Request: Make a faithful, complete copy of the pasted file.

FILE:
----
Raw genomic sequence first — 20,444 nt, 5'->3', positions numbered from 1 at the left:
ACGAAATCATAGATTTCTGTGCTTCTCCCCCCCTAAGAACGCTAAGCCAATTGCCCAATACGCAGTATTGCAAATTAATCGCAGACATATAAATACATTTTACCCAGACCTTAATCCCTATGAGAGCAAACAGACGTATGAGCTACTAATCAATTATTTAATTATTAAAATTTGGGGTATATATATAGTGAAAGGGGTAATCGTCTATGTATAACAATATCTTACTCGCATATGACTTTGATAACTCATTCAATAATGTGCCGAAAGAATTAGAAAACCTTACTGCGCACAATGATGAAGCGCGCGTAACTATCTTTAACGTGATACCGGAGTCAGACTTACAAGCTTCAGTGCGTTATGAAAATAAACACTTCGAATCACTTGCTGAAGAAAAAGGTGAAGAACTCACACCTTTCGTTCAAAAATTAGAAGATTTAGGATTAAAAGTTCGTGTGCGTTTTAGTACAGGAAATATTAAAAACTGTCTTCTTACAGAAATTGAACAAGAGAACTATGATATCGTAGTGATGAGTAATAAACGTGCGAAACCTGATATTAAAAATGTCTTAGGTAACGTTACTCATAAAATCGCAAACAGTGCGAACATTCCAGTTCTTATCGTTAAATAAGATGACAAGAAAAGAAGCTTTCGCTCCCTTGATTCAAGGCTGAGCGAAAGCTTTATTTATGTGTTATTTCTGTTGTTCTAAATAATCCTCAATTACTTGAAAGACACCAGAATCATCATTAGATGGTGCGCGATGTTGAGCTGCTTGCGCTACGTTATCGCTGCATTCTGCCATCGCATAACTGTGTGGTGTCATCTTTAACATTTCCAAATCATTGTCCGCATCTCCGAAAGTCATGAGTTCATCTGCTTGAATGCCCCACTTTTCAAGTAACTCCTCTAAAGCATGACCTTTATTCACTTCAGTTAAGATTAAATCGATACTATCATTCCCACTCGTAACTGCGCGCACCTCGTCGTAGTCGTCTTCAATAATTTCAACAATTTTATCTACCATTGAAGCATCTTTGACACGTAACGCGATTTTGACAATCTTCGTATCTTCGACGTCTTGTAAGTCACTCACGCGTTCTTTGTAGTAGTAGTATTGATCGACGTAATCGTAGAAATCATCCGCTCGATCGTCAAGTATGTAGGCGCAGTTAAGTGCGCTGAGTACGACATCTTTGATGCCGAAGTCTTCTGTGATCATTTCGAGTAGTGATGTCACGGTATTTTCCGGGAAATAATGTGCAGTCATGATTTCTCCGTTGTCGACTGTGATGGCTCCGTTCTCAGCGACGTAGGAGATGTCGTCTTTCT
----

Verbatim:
Raw genomic sequence first — 20,444 nt, 5'->3', positions numbered from 1 at the left:
ACGAAATCATAGATTTCTGTGCTTCTCCCCCCCTAAGAACGCTAAGCCAATTGCCCAATACGCAGTATTGCAAATTAATCGCAGACATATAAATACATTTTACCCAGACCTTAATCCCTATGAGAGCAAACAGACGTATGAGCTACTAATCAATTATTTAATTATTAAAATTTGGGGTATATATATAGTGAAAGGGGTAATCGTCTATGTATAACAATATCTTACTCGCATATGACTTTGATAACTCATTCAATAATGTGCCGAAAGAATTAGAAAACCTTACTGCGCACAATGATGAAGCGCGCGTAACTATCTTTAACGTGATACCGGAGTCAGACTTACAAGCTTCAGTGCGTTATGAAAATAAACACTTCGAATCACTTGCTGAAGAAAAAGGTGAAGAACTCACACCTTTCGTTCAAAAATTAGAAGATTTAGGATTAAAAGTTCGTGTGCGTTTTAGTACAGGAAATATTAAAAACTGTCTTCTTACAGAAATTGAACAAGAGAACTATGATATCGTAGTGATGAGTAATAAACGTGCGAAACCTGATATTAAAAATGTCTTAGGTAACGTTACTCATAAAATCGCAAACAGTGCGAACATTCCAGTTCTTATCGTTAAATAAGATGACAAGAAAAGAAGCTTTCGCTCCCTTGATTCAAGGCTGAGCGAAAGCTTTATTTATGTGTTATTTCTGTTGTTCTAAATAATCCTCAATTACTTGAAAGACACCAGAATCATCATTAGATGGTGCGCGATGTTGAGCTGCTTGCGCTACGTTATCGCTGCATTCTGCCATCGCATAACTGTGTGGTGTCATCTTTAACATTTCCAAATCATTGTCCGCATCTCCGAAAGTCATGAGTTCATCTGCTTGAATGCCCCACTTTTCAAGTAACTCCTCTAAAGCATGACCTTTATTCACTTCAGTTAAGATTAAATCGATACTATCATTCCCACTCGTAACTGCGCGCACCTCGTCGTAGTCGTCTTCAATAATTTCAACAATTTTATCTACCATTGAAGCATCTTTGACACGTAACGCGATTTTGACAATCTTCGTATCTTCGACGTCTTGTAAGTCACTCACGCGTTCTTTGTAGTAGTAGTATTGATCGACGTAATCGTAGAAATCATCCGCTCGATCGTCAAGTATGTAGGCGCAGTTAAGTGCGCTGAGTACGACATCTTTGATGCCGAAGTCTTCTGTGATCATTTCGAGTAGTGATGTCACGGTATTTTCCGGGAAATAATGTGCAGTCATGATTTCTCCGTTGTCGACTGTGATGGCTCCGTTCTCAGCGACGTAGGAGATGTCGTCTTTCT